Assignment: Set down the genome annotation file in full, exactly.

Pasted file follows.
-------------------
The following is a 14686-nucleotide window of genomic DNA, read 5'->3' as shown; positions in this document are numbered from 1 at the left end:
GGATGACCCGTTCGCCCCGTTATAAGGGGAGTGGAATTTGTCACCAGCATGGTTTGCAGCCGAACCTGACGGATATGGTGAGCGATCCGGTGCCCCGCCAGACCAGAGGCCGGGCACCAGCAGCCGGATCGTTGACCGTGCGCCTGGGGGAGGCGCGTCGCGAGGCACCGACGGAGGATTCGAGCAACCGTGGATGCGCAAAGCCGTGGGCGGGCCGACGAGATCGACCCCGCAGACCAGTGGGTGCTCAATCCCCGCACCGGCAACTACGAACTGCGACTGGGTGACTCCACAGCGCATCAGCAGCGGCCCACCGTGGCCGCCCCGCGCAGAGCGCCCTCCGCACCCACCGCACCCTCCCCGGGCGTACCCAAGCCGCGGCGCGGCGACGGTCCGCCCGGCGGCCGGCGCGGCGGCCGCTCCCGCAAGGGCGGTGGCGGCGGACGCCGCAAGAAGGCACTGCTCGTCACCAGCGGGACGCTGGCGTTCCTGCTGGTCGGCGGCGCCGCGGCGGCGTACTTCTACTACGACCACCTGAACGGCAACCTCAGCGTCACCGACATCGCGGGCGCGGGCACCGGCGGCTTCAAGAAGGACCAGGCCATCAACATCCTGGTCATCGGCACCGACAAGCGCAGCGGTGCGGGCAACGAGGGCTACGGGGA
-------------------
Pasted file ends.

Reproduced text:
The following is a 14686-nucleotide window of genomic DNA, read 5'->3' as shown; positions in this document are numbered from 1 at the left end:
GGATGACCCGTTCGCCCCGTTATAAGGGGAGTGGAATTTGTCACCAGCATGGTTTGCAGCCGAACCTGACGGATATGGTGAGCGATCCGGTGCCCCGCCAGACCAGAGGCCGGGCACCAGCAGCCGGATCGTTGACCGTGCGCCTGGGGGAGGCGCGTCGCGAGGCACCGACGGAGGATTCGAGCAACCGTGGATGCGCAAAGCCGTGGGCGGGCCGACGAGATCGACCCCGCAGACCAGTGGGTGCTCAATCCCCGCACCGGCAACTACGAACTGCGACTGGGTGACTCCACAGCGCATCAGCAGCGGCCCACCGTGGCCGCCCCGCGCAGAGCGCCCTCCGCACCCACCGCACCCTCCCCGGGCGTACCCAAGCCGCGGCGCGGCGACGGTCCGCCCGGCGGCCGGCGCGGCGGCCGCTCCCGCAAGGGCGGTGGCGGCGGACGCCGCAAGAAGGCACTGCTCGTCACCAGCGGGACGCTGGCGTTCCTGCTGGTCGGCGGCGCCGCGGCGGCGTACTTCTACTACGACCACCTGAACGGCAACCTCAGCGTCACCGACATCGCGGGCGCGGGCACCGGCGGCTTCAAGAAGGACCAGGCCATCAACATCCTGGTCATCGGCACCGACAAGCGCAGCGGTGCGGGCAACGAGGGCTACGGGGA